Comet 'just burst' from invisibility to naked-eye visibility in late October
November 7, 2007
DEARBORN / Nov. 7, 2007---Comet Holmes, which in the past few days has emerged from invisibility to naked-eye visibility, will be monitored by astronomers and guests at the University of Michigan Dearborn observatory in the early evening hours on Saturday, Nov. 10, and Tuesday, Nov. 13, weather-permitting. To find out whether the observing session will be held, viewers can call 734-748-3028 after 5 p.m. on the day of each event for a recorded message
“Comet Holmes just burst on the astronomical scene,” according to Donald Bord, professor of physics and astronomy at UM-Dearborn.
The public is welcome to attend the observation sessions at UM-Dearborn. Viewing will begin around 8 p.m. and continue until around 10 p.m. The observatory is located on the top floor of the campus’s Science Learning and Research Center.
Comet Holmes has been known since 1892, and makes return visits to the inner part of the solar system every 6.88 years. In the sky, the comet is located in the constellation of Perseus, near the bright star Mirfak, well above the horizon for viewers facing the northeast in our region.
“On Oct. 24, Comet Holmes puffed out a large cloud of gas and dust and brightened dramatically going from well below naked-eye visibility to a point rivaling that of the brightest stars in the sky,” according to Bord. “Initially, the object looked ‘star-like’ to the unaided eye and even in telescopes with small apertures, but within days, it began to take on a more extended, fuzzy, ‘comet-like’ appearance.”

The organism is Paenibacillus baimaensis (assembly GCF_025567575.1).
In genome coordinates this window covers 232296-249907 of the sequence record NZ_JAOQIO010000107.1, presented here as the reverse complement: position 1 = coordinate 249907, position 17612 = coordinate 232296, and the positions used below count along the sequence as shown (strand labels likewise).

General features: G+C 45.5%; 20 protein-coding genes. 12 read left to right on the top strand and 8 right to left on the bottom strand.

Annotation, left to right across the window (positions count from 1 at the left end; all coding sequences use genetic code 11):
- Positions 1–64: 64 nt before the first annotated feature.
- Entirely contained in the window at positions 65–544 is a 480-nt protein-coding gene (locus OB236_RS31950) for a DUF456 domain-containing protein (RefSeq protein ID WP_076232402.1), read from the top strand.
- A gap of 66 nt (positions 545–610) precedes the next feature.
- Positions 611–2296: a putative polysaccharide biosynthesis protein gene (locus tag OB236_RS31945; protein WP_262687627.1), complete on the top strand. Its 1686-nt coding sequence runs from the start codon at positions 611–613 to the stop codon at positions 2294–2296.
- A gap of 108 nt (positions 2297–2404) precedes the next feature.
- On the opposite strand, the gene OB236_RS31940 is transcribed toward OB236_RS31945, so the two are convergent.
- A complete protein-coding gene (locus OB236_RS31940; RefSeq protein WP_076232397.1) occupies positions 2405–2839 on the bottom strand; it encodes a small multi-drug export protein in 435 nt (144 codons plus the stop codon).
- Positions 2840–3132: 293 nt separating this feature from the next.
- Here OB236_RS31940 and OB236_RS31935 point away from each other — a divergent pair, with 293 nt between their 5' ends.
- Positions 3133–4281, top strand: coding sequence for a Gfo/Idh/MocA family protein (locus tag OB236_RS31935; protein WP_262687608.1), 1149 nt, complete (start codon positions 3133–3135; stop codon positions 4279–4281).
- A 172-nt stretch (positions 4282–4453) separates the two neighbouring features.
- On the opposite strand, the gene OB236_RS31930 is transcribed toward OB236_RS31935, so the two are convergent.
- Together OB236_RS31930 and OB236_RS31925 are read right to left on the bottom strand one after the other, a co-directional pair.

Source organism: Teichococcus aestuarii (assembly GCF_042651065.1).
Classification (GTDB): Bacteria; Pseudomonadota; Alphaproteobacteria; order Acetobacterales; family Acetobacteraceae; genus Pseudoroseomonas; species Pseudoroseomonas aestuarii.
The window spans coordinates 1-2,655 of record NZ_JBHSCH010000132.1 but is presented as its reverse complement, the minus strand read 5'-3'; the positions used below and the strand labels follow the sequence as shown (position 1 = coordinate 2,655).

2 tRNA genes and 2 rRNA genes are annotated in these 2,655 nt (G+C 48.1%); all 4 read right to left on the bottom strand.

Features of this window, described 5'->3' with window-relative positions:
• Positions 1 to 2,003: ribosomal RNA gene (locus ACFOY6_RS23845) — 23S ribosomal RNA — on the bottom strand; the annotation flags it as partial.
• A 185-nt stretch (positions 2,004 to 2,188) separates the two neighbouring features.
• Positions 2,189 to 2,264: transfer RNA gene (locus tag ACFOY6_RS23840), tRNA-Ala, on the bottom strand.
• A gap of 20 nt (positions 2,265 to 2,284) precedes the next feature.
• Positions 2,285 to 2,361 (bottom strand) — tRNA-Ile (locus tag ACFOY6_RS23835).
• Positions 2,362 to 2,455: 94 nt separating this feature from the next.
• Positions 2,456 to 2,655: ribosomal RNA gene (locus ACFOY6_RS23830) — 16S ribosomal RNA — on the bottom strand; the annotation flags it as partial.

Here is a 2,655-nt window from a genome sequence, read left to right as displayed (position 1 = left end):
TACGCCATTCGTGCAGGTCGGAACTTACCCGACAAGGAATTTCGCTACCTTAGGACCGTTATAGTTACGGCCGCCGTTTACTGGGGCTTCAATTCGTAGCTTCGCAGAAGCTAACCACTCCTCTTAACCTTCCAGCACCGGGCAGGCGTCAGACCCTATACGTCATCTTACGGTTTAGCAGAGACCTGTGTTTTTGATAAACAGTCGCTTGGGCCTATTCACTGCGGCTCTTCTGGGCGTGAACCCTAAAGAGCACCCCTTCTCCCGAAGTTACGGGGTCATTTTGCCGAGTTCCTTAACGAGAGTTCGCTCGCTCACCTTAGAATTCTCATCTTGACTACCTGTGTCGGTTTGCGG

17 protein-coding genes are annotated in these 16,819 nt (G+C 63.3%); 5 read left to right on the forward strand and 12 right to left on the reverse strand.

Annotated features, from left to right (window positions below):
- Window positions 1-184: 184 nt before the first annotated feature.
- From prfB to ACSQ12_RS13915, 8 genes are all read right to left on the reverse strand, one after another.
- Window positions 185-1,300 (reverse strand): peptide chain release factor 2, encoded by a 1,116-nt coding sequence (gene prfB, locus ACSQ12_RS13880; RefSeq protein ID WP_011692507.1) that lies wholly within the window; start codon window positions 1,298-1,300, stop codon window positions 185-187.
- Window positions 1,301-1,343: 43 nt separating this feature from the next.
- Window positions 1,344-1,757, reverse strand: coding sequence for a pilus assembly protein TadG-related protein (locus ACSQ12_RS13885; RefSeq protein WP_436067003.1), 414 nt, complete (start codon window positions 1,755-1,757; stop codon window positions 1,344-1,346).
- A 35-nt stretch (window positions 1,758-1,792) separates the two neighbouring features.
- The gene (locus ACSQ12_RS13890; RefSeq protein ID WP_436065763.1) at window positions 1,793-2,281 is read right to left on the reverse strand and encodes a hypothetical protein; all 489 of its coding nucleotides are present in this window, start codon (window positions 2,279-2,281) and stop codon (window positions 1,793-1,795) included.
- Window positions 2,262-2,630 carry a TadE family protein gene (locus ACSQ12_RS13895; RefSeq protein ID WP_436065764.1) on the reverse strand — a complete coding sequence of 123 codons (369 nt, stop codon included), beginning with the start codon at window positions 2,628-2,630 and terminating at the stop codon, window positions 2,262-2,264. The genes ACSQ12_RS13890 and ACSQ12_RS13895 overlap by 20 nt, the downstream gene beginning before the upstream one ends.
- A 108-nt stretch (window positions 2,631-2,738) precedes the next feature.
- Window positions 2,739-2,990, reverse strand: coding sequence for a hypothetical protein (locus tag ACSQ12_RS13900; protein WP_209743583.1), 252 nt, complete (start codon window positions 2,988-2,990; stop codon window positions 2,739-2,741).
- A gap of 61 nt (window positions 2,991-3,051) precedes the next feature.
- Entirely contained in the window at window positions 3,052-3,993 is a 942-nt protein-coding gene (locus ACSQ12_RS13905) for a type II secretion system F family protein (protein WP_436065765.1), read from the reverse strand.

Because Comet Holmes is nearly opposite the Sun in the sky and because comet dust tails always point away from the Sun, Earth-bound observers are looking generally along a direction parallel to that of the comet’s tail, Bord said.
“Consequently, the apparition presented by Comet Holmes does not precisely match the one we commonly attach to these objects,” he said. “Instead, Comet Holmes reveals only a largely spherical, diffuse halo of yellowish light attributable to reflected sunlight from the expanding cloud of dust particles released by the comet head.”
It is expected that Comet Holmes will remain visible to the naked eye for the next couple of weeks before fading from sight.